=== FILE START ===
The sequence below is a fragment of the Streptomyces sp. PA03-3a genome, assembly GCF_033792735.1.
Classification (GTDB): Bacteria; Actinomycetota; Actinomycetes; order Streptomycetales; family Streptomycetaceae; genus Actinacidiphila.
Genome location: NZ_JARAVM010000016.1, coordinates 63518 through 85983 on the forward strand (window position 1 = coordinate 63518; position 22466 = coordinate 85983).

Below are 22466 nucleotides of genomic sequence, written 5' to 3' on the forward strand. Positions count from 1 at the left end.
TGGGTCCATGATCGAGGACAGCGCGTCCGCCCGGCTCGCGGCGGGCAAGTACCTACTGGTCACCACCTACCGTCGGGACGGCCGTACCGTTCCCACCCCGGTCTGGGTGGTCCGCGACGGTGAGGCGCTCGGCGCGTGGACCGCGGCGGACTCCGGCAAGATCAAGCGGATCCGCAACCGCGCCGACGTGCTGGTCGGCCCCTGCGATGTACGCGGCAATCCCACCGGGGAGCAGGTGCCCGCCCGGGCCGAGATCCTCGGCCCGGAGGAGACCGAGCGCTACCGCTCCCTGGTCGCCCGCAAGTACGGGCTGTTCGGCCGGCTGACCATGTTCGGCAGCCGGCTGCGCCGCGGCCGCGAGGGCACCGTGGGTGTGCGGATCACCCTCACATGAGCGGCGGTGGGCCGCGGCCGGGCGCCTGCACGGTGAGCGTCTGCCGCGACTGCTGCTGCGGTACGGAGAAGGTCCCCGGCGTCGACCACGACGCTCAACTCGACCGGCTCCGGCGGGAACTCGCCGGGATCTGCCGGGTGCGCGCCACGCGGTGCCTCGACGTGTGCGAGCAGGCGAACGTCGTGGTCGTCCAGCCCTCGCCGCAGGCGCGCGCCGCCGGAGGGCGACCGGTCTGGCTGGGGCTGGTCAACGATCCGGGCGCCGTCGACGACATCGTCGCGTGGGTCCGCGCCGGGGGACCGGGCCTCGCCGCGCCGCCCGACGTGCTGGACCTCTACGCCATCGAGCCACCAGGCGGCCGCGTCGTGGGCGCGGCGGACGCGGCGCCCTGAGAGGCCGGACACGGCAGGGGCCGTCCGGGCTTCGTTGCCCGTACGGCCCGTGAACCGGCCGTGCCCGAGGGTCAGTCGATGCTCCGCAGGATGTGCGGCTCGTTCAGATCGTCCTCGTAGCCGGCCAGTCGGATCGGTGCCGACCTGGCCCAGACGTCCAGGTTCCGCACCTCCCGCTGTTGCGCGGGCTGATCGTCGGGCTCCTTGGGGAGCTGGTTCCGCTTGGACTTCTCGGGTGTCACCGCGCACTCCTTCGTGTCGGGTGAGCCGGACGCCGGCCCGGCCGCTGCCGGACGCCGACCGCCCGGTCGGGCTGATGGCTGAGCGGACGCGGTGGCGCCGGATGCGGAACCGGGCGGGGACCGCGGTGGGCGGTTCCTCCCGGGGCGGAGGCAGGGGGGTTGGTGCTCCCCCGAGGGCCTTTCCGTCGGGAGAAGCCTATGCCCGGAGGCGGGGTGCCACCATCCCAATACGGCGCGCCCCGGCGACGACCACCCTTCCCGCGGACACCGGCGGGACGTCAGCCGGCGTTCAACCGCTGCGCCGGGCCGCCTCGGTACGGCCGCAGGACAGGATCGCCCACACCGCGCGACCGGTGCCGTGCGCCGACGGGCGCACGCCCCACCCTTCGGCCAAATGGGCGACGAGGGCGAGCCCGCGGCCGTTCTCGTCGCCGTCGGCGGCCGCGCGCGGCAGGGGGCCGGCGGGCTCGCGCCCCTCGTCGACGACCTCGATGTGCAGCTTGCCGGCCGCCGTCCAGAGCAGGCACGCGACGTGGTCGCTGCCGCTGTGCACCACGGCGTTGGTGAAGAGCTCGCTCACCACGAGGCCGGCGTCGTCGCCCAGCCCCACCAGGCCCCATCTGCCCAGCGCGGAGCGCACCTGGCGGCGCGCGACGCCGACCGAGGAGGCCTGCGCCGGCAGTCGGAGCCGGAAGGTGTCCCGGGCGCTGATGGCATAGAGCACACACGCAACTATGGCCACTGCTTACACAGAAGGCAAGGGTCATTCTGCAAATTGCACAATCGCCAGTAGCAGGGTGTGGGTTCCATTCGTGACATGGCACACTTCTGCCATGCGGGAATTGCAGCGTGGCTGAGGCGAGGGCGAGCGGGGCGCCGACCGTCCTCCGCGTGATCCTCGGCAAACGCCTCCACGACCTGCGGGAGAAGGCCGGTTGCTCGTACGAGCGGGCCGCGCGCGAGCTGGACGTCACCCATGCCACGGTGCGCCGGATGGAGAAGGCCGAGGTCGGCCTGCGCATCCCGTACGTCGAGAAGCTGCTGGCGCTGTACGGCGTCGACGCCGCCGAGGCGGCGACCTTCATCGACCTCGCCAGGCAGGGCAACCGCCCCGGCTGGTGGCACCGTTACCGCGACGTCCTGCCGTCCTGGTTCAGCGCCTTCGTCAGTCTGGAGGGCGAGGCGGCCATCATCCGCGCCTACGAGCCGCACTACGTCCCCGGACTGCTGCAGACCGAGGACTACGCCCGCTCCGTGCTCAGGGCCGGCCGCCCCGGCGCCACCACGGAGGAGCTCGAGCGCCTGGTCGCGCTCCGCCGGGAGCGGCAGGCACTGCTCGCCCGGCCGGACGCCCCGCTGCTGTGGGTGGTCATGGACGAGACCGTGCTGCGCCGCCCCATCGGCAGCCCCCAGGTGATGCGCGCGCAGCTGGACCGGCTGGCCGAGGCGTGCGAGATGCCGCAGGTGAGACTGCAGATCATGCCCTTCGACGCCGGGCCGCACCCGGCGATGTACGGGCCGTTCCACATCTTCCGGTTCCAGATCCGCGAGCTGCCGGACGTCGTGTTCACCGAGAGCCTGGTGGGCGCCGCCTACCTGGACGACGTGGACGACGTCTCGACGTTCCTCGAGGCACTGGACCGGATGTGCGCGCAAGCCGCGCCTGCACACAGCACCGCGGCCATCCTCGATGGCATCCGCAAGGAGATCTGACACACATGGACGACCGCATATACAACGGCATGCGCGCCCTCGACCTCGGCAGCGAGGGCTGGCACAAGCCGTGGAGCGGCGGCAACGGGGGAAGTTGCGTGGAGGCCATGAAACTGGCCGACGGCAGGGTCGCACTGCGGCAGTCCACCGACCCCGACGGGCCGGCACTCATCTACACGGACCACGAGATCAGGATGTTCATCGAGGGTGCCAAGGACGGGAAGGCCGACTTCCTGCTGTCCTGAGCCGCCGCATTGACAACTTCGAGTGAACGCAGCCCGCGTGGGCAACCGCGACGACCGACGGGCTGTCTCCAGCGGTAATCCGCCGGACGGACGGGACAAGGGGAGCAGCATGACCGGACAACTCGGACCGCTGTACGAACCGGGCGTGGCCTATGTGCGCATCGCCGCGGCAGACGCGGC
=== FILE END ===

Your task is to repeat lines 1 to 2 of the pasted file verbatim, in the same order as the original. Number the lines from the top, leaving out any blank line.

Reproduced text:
The sequence below is a fragment of the Streptomyces sp. PA03-3a genome, assembly GCF_033792735.1.
Classification (GTDB): Bacteria; Actinomycetota; Actinomycetes; order Streptomycetales; family Streptomycetaceae; genus Actinacidiphila.